Great Lakes metropolitan areas that specialize in the production of autos, auto parts, and related durable goods are also recovering strongly from the recession. Detroit, Grand Rapids, Toledo, and Youngstown are among the 20 metropolitan areas that have had the strongest economic recoveries, while Akron, Buffalo, and Indianapolis are among the 40 that have recovered most strongly.
Many Southern metropolitan areas that specialize in government or transportation/warehousing are having great difficulty recovering from the recession. Twelve of the 20 weakest-recovering metropolitan areas are in the South. These include government (including military) centers (Atlanta, Augusta, Columbia, El Paso, Jackson, Little Rock, Richmond, Virginia Beach) and transportation/warehousing hubs (Atlanta, Jackson, Little Rock, Memphis, Virginia Beach) as well as one metropolitan area that experienced a housing price collapse during and after the recession (Palm Bay). Some metropolitan areas outside the South that have strong specializations in government (Colorado Springs, Harrisburg, Honolulu), or transportation/warehousing (Chicago, Harrisburg) are also among the 20 weakest recoverers.
Texas metropolitan areas and areas hit hardest by the housing crisis exhibited mixed economic performance during the recovery, with some recovering very strongly and others recovering very weakly. Among Texas metropolitan areas, Dallas, Houston, and McAllen are among the 20 strongest-recovering metropolitan areas and Austin is also among the 40 metropolitan areas with the strongest recoveries. However, El Paso is among the 20 weakest-recovering areas and San Antonio is one of the 40 with the weakest recoveries.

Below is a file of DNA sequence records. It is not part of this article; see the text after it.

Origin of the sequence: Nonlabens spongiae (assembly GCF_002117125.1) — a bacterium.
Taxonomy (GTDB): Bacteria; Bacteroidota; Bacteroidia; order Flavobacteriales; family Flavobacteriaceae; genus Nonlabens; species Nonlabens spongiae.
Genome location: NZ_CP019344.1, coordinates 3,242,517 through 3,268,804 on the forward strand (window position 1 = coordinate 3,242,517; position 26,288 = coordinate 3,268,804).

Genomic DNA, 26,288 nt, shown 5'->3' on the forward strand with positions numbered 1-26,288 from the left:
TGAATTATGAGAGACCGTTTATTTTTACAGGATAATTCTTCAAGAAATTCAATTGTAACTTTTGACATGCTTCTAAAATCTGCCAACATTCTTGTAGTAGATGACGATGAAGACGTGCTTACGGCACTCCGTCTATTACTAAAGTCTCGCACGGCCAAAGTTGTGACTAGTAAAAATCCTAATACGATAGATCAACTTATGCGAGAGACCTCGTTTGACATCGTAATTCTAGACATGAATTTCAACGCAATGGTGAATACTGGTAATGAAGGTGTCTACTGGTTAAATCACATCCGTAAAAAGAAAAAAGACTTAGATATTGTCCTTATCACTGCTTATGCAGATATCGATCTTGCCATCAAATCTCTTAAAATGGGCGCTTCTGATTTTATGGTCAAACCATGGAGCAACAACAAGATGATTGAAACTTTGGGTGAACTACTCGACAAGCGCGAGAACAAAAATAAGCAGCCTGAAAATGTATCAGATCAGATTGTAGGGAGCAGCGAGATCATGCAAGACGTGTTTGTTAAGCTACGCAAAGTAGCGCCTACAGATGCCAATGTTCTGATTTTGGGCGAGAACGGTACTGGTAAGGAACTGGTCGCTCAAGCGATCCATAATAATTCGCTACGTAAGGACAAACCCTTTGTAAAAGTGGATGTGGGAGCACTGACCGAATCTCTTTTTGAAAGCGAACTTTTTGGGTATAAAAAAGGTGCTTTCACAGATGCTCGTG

The metropolitan areas with the strongest economic recoveries generally gained government jobs, while those with the weakest recoveries generally lost them. Eleven of the 20 strongest-recovering metropolitan areas (Bakersfield, Boston, Dallas, Des Moines, Houston, McAllen, New Orleans, Provo, San Jose, Worcester, and Youngstown) gained government jobs (federal (including military), state, and local combined) in the time since their total employment bottomed out, while one (Lakeland) had no change in government employment.
The metropolitan areas with the strongest recoveries generally gained manufacturing jobs, while those with the weakest recoveries were equally split between those that gained manufacturing jobs and those that lost them. Twelve of the 20 strongest-recovering metropolitan areas (Bakersfield, Boston, Detroit, Grand Rapids, Houston, North Port, Ogden, Provo, San Jose, Toledo, Worcester, and Youngstown) gained manufacturing jobs since their total employment hit bottom, while manufacturing employment was unchanged in one (Lakeland). Of the 20 metropolitan areas with the weakest economic recoveries, eight gained manufacturing jobs since their total employment bottomed out (Augusta, Greensboro, Birmingham, Chicago, Columbia, Harrisburg, Tucson, and Portland (ME)), eight lost manufacturing jobs (El Paso, Jackson, Virginia Beach, Colorado Springs, Honolulu, Little Rock, Memphis, and Philadelphia), and the rest had no change in manufacturing employment.